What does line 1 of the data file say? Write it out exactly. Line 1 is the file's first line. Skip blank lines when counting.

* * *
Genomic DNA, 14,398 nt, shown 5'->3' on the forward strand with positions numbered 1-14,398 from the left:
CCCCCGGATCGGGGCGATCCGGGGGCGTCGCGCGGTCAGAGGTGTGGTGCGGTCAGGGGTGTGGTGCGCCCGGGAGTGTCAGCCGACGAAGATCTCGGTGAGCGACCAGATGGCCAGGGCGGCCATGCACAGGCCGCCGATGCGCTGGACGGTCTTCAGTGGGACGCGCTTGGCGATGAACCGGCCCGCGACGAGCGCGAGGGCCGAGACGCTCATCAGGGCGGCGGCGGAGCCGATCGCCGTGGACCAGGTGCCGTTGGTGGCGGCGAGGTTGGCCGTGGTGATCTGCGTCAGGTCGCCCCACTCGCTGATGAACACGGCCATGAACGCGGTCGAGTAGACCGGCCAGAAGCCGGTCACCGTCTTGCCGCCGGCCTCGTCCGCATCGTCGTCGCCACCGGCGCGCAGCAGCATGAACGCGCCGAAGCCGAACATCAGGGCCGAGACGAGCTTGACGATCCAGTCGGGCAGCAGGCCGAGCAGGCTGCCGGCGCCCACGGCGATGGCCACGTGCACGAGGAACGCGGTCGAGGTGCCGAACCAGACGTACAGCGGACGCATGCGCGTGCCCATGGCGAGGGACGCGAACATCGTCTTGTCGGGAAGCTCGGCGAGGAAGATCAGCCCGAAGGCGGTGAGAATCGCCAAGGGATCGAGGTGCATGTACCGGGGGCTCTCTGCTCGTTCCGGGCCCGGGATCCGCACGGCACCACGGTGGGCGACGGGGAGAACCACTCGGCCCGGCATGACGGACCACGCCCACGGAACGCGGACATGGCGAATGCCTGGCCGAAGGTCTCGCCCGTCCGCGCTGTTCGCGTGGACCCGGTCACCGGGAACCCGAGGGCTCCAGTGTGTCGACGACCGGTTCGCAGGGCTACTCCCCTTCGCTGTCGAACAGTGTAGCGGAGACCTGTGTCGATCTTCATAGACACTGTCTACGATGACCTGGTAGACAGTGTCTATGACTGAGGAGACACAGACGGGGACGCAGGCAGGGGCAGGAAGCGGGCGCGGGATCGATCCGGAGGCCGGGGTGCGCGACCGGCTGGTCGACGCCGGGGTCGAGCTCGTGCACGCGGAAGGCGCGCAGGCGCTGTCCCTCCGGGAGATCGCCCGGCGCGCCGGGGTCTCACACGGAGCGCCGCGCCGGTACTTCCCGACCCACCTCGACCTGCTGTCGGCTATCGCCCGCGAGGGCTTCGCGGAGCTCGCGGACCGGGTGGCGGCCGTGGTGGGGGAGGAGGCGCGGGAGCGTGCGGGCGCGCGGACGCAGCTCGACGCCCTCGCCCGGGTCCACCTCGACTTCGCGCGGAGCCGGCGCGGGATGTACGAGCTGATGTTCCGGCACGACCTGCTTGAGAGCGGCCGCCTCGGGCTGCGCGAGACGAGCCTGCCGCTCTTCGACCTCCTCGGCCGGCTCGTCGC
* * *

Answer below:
Genomic DNA, 14,398 nt, shown 5'->3' on the forward strand with positions numbered 1-14,398 from the left: